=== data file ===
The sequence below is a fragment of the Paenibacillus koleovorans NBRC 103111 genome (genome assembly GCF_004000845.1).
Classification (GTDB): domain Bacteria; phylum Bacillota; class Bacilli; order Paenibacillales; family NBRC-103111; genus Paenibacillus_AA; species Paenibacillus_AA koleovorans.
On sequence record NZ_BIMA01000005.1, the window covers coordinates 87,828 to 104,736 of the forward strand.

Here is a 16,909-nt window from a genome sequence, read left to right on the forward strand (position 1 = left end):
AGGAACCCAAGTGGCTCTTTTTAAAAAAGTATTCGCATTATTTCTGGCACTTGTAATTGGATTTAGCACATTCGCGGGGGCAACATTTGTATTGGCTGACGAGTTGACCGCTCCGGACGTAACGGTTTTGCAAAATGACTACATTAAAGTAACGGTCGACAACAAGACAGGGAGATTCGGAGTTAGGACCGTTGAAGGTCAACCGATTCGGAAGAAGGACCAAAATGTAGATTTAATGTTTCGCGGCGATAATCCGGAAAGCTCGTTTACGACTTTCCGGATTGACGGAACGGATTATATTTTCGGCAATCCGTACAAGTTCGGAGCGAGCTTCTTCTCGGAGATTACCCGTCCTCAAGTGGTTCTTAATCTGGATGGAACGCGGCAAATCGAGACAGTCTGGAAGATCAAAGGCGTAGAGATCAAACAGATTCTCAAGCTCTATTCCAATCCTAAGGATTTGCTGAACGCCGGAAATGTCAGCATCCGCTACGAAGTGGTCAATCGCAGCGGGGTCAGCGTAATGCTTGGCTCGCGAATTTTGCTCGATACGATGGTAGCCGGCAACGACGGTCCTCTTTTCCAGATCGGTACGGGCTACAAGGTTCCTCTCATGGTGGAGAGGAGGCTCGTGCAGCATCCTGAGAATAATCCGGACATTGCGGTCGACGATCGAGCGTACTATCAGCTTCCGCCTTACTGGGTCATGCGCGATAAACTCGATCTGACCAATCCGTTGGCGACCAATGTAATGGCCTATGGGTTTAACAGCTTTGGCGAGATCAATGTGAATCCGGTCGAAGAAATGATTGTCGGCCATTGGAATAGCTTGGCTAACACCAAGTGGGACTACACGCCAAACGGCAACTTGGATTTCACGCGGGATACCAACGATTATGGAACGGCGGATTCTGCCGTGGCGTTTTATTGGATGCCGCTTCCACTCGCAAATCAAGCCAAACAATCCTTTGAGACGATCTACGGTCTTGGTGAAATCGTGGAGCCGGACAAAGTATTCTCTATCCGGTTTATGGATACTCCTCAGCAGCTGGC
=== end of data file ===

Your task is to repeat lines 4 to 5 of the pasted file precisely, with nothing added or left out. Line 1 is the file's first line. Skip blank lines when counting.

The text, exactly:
Here is a 16,909-nt window from a genome sequence, read left to right on the forward strand (position 1 = left end):
AGGAACCCAAGTGGCTCTTTTTAAAAAAGTATTCGCATTATTTCTGGCACTTGTAATTGGATTTAGCACATTCGCGGGGGCAACATTTGTATTGGCTGACGAGTTGACCGCTCCGGACGTAACGGTTTTGCAAAATGACTACATTAAAGTAACGGTCGACAACAAGACAGGGAGATTCGGAGTTAGGACCGTTGAAGGTCAACCGATTCGGAAGAAGGACCAAAATGTAGATTTAATGTTTCGCGGCGATAATCCGGAAAGCTCGTTTACGACTTTCCGGATTGACGGAACGGATTATATTTTCGGCAATCCGTACAAGTTCGGAGCGAGCTTCTTCTCGGAGATTACCCGTCCTCAAGTGGTTCTTAATCTGGATGGAACGCGGCAAATCGAGACAGTCTGGAAGATCAAAGGCGTAGAGATCAAACAGATTCTCAAGCTCTATTCCAATCCTAAGGATTTGCTGAACGCCGGAAATGTCAGCATCCGCTACGAAGTGGTCAATCGCAGCGGGGTCAGCGTAATGCTTGGCTCGCGAATTTTGCTCGATACGATGGTAGCCGGCAACGACGGTCCTCTTTTCCAGATCGGTACGGGCTACAAGGTTCCTCTCATGGTGGAGAGGAGGCTCGTGCAGCATCCTGAGAATAATCCGGACATTGCGGTCGACGATCGAGCGTACTATCAGCTTCCGCCTTACTGGGTCATGCGCGATAAACTCGATCTGACCAATCCGTTGGCGACCAATGTAATGGCCTATGGGTTTAACAGCTTTGGCGAGATCAATGTGAATCCGGTCGAAGAAATGATTGTCGGCCATTGGAATAGCTTGGCTAACACCAAGTGGGACTACACGCCAAACGGCAACTTGGATTTCACGCGGGATACCAACGATTATGGAACGGCGGATTCTGCCGTGGCGTTTTATTGGATGCCGCTTCCACTCGCAAATCAAGCCAAACAATCCTTTGAGACGATCTACGGTCTTGGTGAAATCGTGGAGCCGGACAAAGTATTCTCTATCCGGTTTATGGATACTCCTCAGCAGCTGGC